December 5, 2018, Wednesday of the First Week of Advent

“Pity” is the word that stands out in today’s Gospel, when great crowds follow Jesus and he says of them, "My heart is moved with pity for the crowd, for they have been with me now for three days and have nothing to eat.”

This word for “pity” (splagchnizomai) refers to a person’s internal organs, especially when those inward parts are moved by an emotional experience. Have you ever felt broken hearted? Have you ever experienced a gut-wrenching feeling? You know your heart wasn’t actually broken and your guts weren’t physically wrenched. But they certainly felt that way. The pity that Jesus experiences for this crowd is a physical reaction, going on deep down inside our Lord; but it’s also a spiritual action, since this word for “pity” is directly related to “the tender [splagchnon] mercy of our God” in Luke 1:78. Jesus’s pity that sparks the miracle of the multiplication of the loaves and the fishes is a gut-tugging compassion that is the image of the invisible God’s tender mercy for all of us.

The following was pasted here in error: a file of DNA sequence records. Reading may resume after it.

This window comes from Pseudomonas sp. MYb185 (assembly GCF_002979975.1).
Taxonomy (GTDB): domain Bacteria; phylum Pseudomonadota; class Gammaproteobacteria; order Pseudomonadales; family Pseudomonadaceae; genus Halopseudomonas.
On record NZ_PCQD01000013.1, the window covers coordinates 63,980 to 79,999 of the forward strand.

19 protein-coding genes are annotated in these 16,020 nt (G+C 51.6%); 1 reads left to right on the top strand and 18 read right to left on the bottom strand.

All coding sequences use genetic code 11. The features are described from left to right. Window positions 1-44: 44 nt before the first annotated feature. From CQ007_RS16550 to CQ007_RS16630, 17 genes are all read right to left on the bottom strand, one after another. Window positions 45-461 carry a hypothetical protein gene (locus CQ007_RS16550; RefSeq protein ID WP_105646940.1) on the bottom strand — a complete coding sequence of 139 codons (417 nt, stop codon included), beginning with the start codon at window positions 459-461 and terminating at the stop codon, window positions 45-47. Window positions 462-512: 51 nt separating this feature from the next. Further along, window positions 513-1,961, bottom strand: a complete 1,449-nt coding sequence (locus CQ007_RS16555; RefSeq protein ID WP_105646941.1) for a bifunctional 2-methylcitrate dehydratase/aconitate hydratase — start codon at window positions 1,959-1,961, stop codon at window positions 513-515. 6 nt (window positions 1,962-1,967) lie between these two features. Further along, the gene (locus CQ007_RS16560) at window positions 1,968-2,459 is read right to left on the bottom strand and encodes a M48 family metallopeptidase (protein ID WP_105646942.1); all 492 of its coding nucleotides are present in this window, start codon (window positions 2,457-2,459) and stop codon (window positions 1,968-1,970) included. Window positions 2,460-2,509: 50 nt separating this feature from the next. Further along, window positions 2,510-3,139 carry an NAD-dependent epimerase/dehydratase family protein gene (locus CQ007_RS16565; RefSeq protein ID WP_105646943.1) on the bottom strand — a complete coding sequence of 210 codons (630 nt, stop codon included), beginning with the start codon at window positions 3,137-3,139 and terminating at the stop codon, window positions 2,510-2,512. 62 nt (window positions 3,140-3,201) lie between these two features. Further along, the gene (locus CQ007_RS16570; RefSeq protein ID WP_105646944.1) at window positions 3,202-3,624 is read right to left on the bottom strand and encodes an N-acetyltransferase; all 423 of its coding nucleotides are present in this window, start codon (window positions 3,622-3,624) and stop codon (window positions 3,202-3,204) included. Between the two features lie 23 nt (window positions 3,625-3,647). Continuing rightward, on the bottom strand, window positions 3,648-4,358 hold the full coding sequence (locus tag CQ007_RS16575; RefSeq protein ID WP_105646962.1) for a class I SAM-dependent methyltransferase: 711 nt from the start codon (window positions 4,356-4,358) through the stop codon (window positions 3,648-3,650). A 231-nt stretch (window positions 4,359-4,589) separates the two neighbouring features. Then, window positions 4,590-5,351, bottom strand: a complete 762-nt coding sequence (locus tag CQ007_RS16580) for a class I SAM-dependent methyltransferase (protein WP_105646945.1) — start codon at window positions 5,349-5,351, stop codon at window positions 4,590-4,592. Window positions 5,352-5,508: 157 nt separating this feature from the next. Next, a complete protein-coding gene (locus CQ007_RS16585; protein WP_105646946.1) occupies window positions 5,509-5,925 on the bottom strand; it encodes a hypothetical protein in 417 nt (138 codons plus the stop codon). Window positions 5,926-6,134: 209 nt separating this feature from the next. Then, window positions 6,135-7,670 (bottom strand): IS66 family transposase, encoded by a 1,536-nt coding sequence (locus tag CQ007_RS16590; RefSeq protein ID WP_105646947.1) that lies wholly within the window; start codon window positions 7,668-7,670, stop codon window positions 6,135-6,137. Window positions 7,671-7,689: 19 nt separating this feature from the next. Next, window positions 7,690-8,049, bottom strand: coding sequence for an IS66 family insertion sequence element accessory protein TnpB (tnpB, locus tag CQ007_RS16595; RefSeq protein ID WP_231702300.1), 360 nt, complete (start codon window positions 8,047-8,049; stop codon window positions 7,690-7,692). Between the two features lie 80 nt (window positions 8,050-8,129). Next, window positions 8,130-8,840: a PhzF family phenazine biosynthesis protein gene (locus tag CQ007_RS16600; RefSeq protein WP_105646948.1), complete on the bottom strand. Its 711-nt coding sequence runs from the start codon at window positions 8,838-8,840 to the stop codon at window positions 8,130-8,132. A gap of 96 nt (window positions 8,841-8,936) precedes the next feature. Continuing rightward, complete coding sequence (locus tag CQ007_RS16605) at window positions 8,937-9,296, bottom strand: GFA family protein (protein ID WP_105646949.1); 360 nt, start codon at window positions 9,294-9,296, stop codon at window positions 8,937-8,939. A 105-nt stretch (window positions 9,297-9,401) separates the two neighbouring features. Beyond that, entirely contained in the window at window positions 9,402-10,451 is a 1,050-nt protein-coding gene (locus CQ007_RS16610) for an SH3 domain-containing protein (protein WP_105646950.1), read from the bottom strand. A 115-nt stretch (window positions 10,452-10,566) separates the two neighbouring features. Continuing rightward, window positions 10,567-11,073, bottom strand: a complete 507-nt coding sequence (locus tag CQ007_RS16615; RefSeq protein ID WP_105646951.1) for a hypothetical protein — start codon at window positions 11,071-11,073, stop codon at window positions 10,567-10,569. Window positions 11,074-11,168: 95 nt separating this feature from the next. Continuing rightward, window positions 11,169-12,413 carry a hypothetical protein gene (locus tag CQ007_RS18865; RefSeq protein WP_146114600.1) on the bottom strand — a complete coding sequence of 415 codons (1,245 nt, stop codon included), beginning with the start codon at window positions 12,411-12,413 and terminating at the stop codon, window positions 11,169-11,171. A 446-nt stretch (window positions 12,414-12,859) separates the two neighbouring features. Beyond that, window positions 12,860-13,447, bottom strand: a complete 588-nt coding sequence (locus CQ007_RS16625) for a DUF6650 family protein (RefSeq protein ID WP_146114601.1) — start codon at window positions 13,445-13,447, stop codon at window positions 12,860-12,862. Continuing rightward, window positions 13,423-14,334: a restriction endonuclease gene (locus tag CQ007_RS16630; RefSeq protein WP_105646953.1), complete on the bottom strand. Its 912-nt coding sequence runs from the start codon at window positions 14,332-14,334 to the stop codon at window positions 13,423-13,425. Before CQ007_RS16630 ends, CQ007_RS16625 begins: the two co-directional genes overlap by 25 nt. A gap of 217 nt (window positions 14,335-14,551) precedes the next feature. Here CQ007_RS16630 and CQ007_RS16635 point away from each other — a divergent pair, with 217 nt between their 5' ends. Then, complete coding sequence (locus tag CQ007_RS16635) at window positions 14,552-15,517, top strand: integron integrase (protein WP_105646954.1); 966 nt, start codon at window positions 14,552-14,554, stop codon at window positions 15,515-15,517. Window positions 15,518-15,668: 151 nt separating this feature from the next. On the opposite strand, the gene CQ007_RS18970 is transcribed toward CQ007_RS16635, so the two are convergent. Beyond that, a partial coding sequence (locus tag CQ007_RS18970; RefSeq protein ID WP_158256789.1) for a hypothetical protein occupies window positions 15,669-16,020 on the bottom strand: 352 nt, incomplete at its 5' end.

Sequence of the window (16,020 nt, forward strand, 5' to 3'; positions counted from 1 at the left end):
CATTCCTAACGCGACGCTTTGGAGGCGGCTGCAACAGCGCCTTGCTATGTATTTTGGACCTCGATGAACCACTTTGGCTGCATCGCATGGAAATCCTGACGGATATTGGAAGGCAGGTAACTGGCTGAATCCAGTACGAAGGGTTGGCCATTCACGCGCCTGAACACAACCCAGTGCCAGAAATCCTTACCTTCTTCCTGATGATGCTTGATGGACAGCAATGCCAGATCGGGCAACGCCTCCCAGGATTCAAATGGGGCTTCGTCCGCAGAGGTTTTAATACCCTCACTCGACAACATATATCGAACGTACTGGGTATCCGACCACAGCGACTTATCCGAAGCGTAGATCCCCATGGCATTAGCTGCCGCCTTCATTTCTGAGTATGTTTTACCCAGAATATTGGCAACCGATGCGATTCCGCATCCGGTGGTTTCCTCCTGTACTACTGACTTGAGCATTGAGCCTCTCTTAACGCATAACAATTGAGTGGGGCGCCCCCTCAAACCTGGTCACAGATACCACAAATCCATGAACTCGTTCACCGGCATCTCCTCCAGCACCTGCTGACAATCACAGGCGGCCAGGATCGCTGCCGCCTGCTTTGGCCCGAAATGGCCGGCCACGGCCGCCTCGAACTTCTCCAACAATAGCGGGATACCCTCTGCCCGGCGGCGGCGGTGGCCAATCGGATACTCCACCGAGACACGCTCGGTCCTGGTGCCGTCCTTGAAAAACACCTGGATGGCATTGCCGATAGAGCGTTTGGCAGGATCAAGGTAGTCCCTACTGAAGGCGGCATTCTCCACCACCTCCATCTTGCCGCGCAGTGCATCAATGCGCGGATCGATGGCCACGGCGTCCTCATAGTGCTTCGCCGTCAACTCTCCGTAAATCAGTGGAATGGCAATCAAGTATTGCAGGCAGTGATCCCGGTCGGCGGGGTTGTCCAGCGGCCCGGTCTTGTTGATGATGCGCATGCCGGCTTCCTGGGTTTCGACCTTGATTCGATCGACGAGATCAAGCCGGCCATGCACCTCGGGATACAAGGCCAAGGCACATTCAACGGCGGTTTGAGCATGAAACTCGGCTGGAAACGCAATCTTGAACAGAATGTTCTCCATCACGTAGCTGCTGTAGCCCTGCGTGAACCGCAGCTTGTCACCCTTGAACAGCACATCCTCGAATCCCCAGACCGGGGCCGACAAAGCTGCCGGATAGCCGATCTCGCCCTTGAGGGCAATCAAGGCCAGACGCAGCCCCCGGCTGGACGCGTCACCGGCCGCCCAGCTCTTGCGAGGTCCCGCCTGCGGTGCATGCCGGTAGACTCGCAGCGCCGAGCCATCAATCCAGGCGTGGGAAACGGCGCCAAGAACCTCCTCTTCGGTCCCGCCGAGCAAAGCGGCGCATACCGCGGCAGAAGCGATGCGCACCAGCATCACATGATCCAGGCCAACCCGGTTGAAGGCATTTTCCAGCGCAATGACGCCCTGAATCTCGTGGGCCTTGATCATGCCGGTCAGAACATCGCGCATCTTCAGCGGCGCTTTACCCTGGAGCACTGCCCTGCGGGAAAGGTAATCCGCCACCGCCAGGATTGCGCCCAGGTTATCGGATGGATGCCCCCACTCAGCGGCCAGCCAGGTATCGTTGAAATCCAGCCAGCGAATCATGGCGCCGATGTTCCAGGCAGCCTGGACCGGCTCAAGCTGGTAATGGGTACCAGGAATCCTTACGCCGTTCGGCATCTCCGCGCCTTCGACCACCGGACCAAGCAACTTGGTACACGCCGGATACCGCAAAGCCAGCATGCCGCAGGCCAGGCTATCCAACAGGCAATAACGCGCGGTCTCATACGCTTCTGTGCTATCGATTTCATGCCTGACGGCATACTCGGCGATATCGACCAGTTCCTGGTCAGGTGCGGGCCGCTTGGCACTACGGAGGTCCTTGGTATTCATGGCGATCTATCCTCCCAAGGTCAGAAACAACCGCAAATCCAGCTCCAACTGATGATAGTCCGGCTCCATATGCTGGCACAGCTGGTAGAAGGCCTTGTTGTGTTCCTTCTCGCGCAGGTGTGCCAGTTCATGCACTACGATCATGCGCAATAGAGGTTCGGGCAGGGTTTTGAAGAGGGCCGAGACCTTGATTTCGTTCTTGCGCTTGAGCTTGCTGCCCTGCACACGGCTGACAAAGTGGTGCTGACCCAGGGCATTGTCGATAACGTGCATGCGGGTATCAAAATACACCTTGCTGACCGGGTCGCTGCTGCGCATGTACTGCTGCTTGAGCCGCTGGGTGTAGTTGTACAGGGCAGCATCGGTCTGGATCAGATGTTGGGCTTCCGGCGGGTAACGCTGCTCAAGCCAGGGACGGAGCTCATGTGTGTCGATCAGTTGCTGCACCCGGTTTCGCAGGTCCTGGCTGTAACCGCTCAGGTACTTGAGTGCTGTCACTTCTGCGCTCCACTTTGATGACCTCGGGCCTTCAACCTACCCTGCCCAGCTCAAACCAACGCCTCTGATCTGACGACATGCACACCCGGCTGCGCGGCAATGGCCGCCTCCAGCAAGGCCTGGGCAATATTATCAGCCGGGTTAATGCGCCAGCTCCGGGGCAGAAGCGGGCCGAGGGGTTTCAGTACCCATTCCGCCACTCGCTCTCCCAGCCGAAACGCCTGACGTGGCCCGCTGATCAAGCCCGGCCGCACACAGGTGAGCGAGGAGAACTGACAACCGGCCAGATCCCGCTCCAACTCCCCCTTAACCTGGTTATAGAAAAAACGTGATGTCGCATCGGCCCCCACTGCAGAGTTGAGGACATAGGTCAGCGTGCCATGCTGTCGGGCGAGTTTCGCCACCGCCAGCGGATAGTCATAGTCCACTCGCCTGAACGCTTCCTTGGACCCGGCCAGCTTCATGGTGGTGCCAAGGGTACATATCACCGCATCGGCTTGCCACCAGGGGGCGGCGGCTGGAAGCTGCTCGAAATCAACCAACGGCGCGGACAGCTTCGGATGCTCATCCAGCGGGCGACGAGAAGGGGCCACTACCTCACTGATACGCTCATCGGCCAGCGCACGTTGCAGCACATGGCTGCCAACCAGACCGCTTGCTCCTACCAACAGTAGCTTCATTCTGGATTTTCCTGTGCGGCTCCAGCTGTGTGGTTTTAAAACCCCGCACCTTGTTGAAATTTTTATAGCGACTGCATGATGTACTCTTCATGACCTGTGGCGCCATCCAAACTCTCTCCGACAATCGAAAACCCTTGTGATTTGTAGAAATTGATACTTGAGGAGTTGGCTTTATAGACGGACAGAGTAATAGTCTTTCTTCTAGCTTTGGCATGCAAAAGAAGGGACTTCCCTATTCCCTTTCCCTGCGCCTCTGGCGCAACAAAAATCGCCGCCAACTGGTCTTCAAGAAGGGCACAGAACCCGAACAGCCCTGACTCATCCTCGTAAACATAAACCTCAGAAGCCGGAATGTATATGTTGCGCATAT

As we begin this season of Advent, let us continually pray that God will have the same gut-wrenching pity, that same tender mercy upon us when he comes again.